They say that, when one door closes, another one opens. That may be hard to envision, and even more difficult to see, at the time that predecessor portal slams shut. It can easily leave us disillusioned, bitter and hopeless. However, during these transitionary periods, it may take some time for that new entry way to open up. And we often may not realize we’ve walked through it until we find ourselves in vastly different – and often quite rewarding – circumstances. The trick, of course, is leaving ourselves open to the possibility and making the effort to recognize it when it occurs. Such is the scenario explored in the uplifting new documentary, “Wildcat.”
When British soldier Harry Turner returned home from his tour of duty in Afghanistan, he was a changed person – and not in a good way. Having witnessed the unspeakable carnage of war firsthand, he came away from the experience severely distraught, afflicted with PTSD, depression and suicidal thoughts. He truly began to believe that there was nothing worth living for, and he gave serious thought to ending his life. He consequently packed up his belongings and headed to the Peruvian rainforest, where he had intended to lose himself and move on to a hoped-for happier existence. And, in a strange sort of way, he did just that, even if it didn’t take the form he had expected.
Once in the rainforest, he was taken with the sheer beauty of his new environment. He even landed a job rescuing orphaned wildlife, working with conservationist/scientist Samantha Zwicker, who eventually became his partner. Harry was particularly passionate about a program to prepare abandoned ocelots for return to the wild, a project that gave him a purpose and a new reason for living. He sought to teach the rescued cats how to survive in the wild, independent of human care and support. And, given his experience in the wilds of the battlefield, he was well suited to the task. Simultaneously, though, it gave him a chance to provide much-needed nurturing to the wild beasts, something that helped him heal his own wounds.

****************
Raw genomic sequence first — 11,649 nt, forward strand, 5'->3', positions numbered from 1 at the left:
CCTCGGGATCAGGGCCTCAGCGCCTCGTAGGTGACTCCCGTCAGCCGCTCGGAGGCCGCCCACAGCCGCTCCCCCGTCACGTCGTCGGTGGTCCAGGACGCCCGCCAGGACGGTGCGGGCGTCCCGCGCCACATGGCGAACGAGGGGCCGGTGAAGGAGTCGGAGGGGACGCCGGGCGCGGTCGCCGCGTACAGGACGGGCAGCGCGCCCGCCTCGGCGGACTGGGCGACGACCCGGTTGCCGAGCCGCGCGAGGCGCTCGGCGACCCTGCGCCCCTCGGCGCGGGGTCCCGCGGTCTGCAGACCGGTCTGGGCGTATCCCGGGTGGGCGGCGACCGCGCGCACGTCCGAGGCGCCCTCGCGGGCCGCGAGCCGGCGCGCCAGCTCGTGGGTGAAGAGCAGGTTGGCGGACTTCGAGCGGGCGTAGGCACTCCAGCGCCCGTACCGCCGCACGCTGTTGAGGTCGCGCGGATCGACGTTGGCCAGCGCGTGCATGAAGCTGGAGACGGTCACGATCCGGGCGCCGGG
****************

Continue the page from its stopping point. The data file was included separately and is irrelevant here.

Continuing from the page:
The benefits of this experience helped Harry to get over the pain he experienced during the war. The fact that he was able to help his feline friends, Khan and Keanu, enabled him to overcome the anguish he experienced in response to the death of Afghan citizens who were killed right in front of him, innocents for whom he was unable to do anything. These memories haunted him severely and for a long time afterward, but his efforts at helping the jungle cats provided him much comfort in coming to terms with those wartime tragedies – and confirmed that he was indeed able to be of service to those in need.
However, even with the fulfillment and healing this experience provided, Harry still struggled with his mental health demons at times, especially when the challenges of helping the ocelots became too great. This was most apparent when it came time to cut the attachment cord. While Harry knew that this inevitability would eventually surface, he found it difficult to let go. Ironically, at the same time, he became exasperated whenever the cats refused to let go of him, leaving Harry feeling as though he had failed at achieving his ultimate goal of being able to train them for survival on their own in the wild.
The distress of these events put a strain on Harry’s relationship with Samantha. She struggled to provide comfort and support as the progress at restoring his mental health began to unravel. In addition to their professional and romantic partnership, Samantha also served as a de facto therapist to help him get back on his feet. But there was only so much she could do, and, as their relationship continued to deteriorate, these developments threw circumstances into serious jeopardy, both for their future together and for Harry’s psychological well-being, not to mention the continued viability of their wildlife restoration program.